The powerful stories drawn from history inspire all those that want to shape the future by educating the reader in the present. This is done in a way that will leave the reader both reverent for the ecology and the theology that this part of the world has cradled.
George Handley describes the Provo River with an intense mixture of history, personal experiences, philosophy, and religion. His love for the river is so intense that you can feel it almost ooze onto the pages of the book. When I started to read this book I was more than skeptical that I would enjoy it because I don't see eye to eye with most environmentalists. I appreciate nature and understand the importance of conservation, but I also live in a modern society where we commute to work and don't live in adobe huts. Regardless of my personal opinions and bias I really did enjoy reading this. George Handley opened my eyes a little bit to why he feels so strongly about the Provo River, and I'm fairly certain I contracted some of his enthusiasm.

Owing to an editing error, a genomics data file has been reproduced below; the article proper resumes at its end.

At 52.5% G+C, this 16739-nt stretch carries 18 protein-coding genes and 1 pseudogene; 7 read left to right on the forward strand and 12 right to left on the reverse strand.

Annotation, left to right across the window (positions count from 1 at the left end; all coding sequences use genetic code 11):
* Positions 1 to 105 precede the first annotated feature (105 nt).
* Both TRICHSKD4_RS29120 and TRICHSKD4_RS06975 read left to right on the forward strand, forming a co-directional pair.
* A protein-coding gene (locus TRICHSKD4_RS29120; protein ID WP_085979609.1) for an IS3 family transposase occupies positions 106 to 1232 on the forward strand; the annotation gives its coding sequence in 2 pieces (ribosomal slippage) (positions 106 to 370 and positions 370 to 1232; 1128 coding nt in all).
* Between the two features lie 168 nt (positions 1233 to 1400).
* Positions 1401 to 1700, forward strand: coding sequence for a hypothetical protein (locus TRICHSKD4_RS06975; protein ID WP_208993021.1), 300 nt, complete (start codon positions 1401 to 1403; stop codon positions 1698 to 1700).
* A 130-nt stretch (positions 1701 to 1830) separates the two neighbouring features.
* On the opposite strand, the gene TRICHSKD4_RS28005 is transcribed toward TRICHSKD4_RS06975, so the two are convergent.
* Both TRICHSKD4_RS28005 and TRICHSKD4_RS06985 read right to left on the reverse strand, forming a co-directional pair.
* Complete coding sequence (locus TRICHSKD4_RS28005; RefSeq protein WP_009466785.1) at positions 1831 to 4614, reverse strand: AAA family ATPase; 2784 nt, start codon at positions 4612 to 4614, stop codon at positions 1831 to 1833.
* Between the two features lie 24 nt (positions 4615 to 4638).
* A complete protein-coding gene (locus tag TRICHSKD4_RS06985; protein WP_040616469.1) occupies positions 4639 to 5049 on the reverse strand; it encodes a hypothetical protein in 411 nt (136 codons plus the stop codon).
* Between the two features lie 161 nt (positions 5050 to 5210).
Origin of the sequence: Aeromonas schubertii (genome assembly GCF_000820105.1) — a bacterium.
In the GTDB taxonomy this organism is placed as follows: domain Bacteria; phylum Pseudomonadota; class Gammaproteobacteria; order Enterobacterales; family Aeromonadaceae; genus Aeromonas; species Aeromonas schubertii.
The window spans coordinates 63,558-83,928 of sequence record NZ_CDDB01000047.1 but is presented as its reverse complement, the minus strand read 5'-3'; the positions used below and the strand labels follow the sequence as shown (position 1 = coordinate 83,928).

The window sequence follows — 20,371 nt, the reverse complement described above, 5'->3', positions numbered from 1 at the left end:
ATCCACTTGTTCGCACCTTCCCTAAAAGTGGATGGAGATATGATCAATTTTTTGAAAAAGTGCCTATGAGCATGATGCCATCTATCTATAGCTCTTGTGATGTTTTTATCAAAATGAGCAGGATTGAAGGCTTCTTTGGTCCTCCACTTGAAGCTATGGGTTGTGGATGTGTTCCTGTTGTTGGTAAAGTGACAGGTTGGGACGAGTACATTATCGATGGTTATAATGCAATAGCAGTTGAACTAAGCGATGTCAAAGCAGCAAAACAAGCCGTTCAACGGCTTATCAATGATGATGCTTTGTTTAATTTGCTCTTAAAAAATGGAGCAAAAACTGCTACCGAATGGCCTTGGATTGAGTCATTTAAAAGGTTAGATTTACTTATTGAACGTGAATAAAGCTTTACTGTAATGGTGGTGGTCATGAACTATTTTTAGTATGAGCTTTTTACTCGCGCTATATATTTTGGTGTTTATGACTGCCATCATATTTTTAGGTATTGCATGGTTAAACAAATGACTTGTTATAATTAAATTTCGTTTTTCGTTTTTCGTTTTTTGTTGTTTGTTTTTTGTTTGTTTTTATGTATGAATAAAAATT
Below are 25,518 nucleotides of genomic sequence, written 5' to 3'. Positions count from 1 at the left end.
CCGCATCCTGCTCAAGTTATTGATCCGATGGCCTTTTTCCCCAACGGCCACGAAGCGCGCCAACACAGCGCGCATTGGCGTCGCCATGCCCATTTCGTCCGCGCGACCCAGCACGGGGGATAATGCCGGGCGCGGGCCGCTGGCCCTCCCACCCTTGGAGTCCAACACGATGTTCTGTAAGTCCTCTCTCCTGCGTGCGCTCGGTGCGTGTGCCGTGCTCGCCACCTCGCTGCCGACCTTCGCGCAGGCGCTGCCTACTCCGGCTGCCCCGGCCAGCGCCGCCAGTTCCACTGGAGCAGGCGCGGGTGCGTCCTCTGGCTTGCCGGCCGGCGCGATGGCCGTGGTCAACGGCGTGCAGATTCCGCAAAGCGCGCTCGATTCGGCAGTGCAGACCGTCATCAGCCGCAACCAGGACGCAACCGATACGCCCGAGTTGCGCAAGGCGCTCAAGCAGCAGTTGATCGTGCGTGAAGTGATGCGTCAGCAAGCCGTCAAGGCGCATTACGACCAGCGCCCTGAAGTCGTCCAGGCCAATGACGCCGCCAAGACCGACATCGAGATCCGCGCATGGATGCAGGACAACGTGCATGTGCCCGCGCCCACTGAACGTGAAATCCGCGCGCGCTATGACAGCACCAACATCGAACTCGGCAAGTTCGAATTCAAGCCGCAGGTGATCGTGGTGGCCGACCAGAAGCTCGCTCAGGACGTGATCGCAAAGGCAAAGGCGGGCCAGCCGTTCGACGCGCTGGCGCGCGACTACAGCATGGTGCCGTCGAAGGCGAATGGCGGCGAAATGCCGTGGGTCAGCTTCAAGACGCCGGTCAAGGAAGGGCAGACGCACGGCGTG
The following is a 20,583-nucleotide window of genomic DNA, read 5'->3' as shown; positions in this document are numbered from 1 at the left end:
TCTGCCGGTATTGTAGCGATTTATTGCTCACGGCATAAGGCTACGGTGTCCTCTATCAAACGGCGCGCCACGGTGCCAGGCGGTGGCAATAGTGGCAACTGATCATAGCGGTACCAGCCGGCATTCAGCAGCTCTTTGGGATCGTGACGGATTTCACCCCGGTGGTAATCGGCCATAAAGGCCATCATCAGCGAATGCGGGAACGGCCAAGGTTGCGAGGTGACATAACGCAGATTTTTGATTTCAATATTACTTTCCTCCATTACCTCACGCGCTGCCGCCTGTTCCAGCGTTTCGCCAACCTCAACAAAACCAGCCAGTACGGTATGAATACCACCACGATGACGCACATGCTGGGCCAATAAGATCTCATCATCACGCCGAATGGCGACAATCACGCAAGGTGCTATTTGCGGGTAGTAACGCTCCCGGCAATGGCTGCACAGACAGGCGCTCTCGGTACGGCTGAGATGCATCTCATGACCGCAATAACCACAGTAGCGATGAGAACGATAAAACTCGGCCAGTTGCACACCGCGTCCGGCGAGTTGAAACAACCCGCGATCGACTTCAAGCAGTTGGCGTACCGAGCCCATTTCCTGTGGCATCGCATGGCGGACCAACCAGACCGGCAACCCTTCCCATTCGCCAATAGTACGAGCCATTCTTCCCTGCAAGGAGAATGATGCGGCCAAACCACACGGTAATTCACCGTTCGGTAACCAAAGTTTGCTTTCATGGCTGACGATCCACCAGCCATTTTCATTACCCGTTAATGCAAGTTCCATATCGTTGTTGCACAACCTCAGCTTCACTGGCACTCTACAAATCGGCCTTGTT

If you're a native to Utah you will particularly enjoy the historical parts of this book, complete with accounts of searches for Spanish mines and fights between Native Americans and Mormon settlers. If you love the outdoors you will find George's detailed descriptions of the wilderness and rivers compelling and delightful. The familiar geography and locations will ring well with anyone who has lived in Provo or the surrounding area (as it did with me). I am glad that I read this book and had the chance to consider the opinions of one so enthralled with nature.
Most Recent Customer Reviews